NFL Threatens Significant Discipline To Anyone Engaging In Offensive Conduct With Referees
The NFL yesterday warned its teams that it will begin levying "'significant discipline' to anyone engaging in offensive conduct or contact against game officials, responding to a series of incidents that had grown increasingly worrisome to the NFL Referees Association," according to Kevin Seifert of ESPN.com. NFL Exec VP/Football Operations Troy Vincent in the memo wrote, "This is not who we are -- as players, as clubs, as the NFL." NFLRA Exec VP Scott Green in a statement said, "We would expect that any future actions will be met with appropriate and severe punishment." Seifert noted NFL officials have "ejected three players for making contact with them this season" (ESPN.com, 12/11). PRO FOOTBALL TALK's Curtis Crabtree notes the "list of incidents that could have led to the league sending the memo are widely varied." The league "apparently is tired of assessing punishment in these matter retroactively and wants to put a stop to [it] altogether by threatening severe punishment." The next time an incident occurs, the league "will be much more heavy-handed" (PROFOOTBALLTALK.com, 12/12).
SAVAGE FALLOUT CONTINUES: Media continued reacting to the NFL's concussion protocol after Texans QB Tom Savage was allowed to return to Sunday's game, with ESPN's Louis Riddick noting the breakdown "comes down to human error, plain and simple." The process is "supposed to be very defined as far as the number of eyes that are on the field." Riddick: "People should be able to see Tom Savage is on the ground and convulsing to some degree. I'm not a doctor but I can tell you that he doesn't need to go into any tent on the sideline, he needs to go into a locker room." This is "not a protocol problem, and they better find other humans to start making these decisions, because the ones making them now need to be held accountable" ("SportsCenter," ESPN, 12/11). ESPN's Dan Le Batard said, "That's a failure of football, of science, of the Texans, of the coaches, of anybody who cares about human beings." If fans watching at home can "see something that your neurosurgeon cannot, you have a problem on your hands" ("Highly Questionable," ESPN, 12/11). ESPN's Adam Schefter said overhauling the protocol would be an "overreaction." Schefter: "The system is in place to do what it's supposed to do. The people on the field have failed to execute it." But ESPN's Ryan Clark said it is "not an overreaction," because if the system is "in place and people are failing to execute it then it needs to be overhauled" ("NFL Live," ESPN, 12/11).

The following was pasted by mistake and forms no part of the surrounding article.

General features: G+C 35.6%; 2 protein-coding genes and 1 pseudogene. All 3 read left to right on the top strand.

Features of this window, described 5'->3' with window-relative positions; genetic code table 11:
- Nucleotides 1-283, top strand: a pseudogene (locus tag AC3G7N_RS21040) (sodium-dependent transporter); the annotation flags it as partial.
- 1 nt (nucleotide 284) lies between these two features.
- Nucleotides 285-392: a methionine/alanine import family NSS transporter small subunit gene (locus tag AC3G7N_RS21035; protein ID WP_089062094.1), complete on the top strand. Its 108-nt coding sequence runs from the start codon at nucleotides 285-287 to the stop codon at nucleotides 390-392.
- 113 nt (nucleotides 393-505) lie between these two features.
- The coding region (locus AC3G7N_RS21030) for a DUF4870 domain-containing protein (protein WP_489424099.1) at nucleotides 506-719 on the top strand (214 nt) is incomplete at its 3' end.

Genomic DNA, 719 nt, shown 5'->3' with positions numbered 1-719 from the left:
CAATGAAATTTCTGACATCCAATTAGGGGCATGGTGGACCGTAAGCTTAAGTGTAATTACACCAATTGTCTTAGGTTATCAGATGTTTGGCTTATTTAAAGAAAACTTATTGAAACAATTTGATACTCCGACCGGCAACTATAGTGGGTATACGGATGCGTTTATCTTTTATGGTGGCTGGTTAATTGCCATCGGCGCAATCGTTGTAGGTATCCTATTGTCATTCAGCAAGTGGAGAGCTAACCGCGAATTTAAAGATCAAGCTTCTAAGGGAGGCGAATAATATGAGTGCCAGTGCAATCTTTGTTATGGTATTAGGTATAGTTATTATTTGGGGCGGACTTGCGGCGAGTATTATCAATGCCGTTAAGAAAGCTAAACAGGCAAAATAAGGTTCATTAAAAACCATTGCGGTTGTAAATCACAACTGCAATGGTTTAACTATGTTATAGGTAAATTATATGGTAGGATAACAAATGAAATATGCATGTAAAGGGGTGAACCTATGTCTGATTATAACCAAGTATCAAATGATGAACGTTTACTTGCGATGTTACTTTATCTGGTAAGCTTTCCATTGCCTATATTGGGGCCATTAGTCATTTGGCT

CAN NFL OVERCOME STAR INJURIES? Eagles QB Carson Wentz on Sunday became the latest star player to have his season end due to injury, but FS1's Jason Whitlock said the NFL train is "going to keep rolling" because it "elevates its stars more quickly than any other league." Whitlock: "They don't need anybody. ... That's the NFL's motto. 'We're bigger than any individual stars.'" But Whitlock did note this season "has been a test of that." Whitlock: "It has been tough, and I would say to some degree, it has diminished the season." FS1's Colin Cowherd noted when Cowboys QB Tony Romo was injured before last season, Dak Prescott took over, and "two weeks later, he's a household name." Cowherd: "Literally, in two weeks, Dak Prescott is in for Romo. The NFL has that power." Cowherd: "If you play quarterback, you're a star." Wentz as a rookie last year "was a star by October" ("Speak for Yourself," FS1, 12/11).